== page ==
If a bounce does develop from the third debate, rather than the second, it would be counter-intuitive since to the average person the second debate was far more compelling.
But I think the progress of the electorate can be described like this...
September: Romney is a complete joke. A comic-book villain and laughing-stock. The Obama campaign did a year of work to create that perception, but it is fragile. Moves from conventions onward are the same 10%-15% of folks flopping back and forth and their perceptions are not deep. They thought Romney was a joke because a lot of TV ads said he was an some late night comics seemed to agree. But they really didn't feel that they knew him.
1st Debate: People with a preconception of Romney tune in to make their decision and they do not see the caricature they expected. Their dislike of Romney is fragile, and easily set aside. Obama looks terrible, Romney looks at least interested in being President. A few percent of people switch their preference and think they are done with their election homework. Over time, more and more polls come in reflecting that. Romney's support was something like a coiled spring because to a lot of white people the caricature of him was against trend. Between the economy and wide but subtle racisim, for some whites choosing Obama was non-obvious, and thus something that must be maintained in the face of internal pressure lest they revert.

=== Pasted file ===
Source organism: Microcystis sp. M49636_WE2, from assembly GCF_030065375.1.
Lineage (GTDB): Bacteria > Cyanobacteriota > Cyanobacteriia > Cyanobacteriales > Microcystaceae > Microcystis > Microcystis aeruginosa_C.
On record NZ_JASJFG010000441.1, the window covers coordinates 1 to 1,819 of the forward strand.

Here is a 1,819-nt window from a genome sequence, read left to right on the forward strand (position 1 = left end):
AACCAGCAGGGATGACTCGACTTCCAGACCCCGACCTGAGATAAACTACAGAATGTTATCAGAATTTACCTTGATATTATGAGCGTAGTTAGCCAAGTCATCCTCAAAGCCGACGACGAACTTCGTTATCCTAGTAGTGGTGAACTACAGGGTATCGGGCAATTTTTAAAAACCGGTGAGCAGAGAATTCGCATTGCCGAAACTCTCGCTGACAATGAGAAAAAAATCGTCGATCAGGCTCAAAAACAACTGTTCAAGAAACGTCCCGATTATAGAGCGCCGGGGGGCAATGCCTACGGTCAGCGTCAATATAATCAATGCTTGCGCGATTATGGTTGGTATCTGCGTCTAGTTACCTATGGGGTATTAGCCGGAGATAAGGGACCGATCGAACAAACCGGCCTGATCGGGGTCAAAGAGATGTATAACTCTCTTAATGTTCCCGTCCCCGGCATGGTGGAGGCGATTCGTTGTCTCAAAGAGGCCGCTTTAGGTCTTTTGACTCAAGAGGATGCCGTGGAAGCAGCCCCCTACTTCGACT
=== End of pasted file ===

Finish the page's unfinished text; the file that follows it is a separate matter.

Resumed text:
VP Debate: Biden won but not a way pleasing to non-partisans. His mission was to re-energize the base, which he did. That was all he needed to do. It was not a vote mover in the middle... but no VP debate ever really is.
2nd Debate: Obama beats Romney. He does nt, however, get much of a bounce because he is bouncing into a pro-Romney trend. The 2nd debate freezes the game. It reintroduces doubt about Romney, Some people who thought they were for Romney after the first debate are now not sure what to think.
3rd Debate: Having reduced Romney back down to an unknown, the 3rd debate (least watched and on topics of little interest to undecided types) has an exaggerated effect because it comes in the context of uncertainty. The questions raised in #2 are answered in #3. Romney is not all of that.
The 2nd debate surely had a bigger effect on the national psyche, but not on polling because it takes a long time to backup a battleship. First you have to stop its forward movement, which is what I see debate #2 as doing.
It's like when you throw a ball in the air. The most interesting part of its journey is when it slows to a stop and begins accelerating back down, but the ball actually moves very little, in absolute terms, during that phase.